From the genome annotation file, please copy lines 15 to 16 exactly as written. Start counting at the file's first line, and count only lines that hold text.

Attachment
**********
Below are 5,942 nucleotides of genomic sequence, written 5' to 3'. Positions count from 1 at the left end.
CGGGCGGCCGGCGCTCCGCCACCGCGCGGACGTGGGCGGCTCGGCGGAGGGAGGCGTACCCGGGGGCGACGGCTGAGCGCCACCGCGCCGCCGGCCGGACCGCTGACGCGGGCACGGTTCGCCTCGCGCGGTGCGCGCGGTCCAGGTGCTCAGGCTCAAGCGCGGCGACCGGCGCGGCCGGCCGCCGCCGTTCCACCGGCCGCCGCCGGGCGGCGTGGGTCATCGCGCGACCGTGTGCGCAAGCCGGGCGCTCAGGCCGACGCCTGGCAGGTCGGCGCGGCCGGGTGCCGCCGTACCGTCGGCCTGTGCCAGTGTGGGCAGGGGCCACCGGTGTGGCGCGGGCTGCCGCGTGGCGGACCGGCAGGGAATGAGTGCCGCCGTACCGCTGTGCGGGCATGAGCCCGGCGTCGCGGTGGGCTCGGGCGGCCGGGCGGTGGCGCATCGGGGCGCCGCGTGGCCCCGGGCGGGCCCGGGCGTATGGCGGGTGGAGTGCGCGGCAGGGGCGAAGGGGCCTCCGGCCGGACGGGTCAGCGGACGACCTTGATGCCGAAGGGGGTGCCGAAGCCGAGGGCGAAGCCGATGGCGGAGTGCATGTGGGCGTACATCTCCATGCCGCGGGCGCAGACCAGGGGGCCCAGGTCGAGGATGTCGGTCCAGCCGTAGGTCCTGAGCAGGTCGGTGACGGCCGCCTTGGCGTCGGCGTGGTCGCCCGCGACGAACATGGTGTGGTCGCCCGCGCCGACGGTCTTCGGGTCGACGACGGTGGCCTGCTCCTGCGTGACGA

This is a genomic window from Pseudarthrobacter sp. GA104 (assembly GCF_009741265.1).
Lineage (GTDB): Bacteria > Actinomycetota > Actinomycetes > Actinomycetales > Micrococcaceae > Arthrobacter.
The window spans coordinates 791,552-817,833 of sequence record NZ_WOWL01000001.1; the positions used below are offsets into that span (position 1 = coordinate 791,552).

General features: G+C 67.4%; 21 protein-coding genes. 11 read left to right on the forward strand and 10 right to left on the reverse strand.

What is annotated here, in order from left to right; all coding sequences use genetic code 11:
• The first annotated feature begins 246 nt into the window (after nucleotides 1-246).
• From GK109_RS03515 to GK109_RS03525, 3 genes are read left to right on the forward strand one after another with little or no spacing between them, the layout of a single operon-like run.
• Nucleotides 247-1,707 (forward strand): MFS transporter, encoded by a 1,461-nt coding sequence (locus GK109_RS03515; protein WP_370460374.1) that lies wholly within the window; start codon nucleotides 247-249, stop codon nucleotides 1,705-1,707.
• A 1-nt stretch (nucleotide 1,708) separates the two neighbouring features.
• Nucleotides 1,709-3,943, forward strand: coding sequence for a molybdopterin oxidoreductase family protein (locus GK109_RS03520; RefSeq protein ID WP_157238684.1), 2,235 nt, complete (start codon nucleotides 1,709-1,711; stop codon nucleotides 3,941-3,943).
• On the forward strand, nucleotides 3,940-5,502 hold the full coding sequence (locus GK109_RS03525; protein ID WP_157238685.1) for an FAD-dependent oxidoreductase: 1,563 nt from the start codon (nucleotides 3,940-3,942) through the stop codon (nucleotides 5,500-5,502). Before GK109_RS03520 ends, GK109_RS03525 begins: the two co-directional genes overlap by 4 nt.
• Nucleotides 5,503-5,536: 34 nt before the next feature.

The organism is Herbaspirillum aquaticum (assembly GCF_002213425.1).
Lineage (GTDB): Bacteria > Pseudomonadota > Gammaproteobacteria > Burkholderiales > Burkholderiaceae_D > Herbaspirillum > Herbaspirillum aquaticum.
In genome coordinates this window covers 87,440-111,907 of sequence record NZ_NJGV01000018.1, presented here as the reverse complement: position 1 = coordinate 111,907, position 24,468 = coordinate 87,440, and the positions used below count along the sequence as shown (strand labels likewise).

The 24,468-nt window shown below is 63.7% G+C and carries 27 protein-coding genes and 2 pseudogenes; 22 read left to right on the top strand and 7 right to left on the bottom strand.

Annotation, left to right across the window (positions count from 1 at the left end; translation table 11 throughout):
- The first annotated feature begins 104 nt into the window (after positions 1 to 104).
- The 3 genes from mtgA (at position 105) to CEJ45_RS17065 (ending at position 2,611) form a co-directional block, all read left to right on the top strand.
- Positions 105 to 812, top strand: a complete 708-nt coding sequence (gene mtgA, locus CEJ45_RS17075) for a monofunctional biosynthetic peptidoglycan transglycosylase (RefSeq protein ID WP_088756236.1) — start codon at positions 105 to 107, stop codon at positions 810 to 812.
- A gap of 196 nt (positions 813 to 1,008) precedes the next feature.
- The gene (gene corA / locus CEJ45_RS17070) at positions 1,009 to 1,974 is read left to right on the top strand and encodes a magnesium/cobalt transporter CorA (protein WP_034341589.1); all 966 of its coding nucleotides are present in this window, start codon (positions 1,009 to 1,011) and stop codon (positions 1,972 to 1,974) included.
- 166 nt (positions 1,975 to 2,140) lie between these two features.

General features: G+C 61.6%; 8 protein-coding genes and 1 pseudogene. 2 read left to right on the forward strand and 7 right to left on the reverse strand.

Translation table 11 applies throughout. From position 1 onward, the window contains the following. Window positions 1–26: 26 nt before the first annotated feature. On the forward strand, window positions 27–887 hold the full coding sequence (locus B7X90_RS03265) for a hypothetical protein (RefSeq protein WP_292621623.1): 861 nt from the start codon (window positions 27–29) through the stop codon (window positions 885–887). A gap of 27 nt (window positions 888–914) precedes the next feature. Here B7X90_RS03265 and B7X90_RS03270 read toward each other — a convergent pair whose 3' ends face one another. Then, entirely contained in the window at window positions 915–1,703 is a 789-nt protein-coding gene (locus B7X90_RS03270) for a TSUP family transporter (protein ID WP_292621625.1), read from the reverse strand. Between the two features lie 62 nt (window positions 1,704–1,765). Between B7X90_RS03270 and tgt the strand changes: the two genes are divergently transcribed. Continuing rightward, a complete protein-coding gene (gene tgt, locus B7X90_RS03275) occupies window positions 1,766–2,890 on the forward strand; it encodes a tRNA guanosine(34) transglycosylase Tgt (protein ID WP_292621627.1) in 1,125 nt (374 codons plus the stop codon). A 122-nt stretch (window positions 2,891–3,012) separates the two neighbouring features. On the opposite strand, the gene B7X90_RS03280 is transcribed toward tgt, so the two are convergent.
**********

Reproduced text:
The organism is Herbaspirillum aquaticum (assembly GCF_002213425.1).
Lineage (GTDB): Bacteria > Pseudomonadota > Gammaproteobacteria > Burkholderiales > Burkholderiaceae_D > Herbaspirillum > Herbaspirillum aquaticum.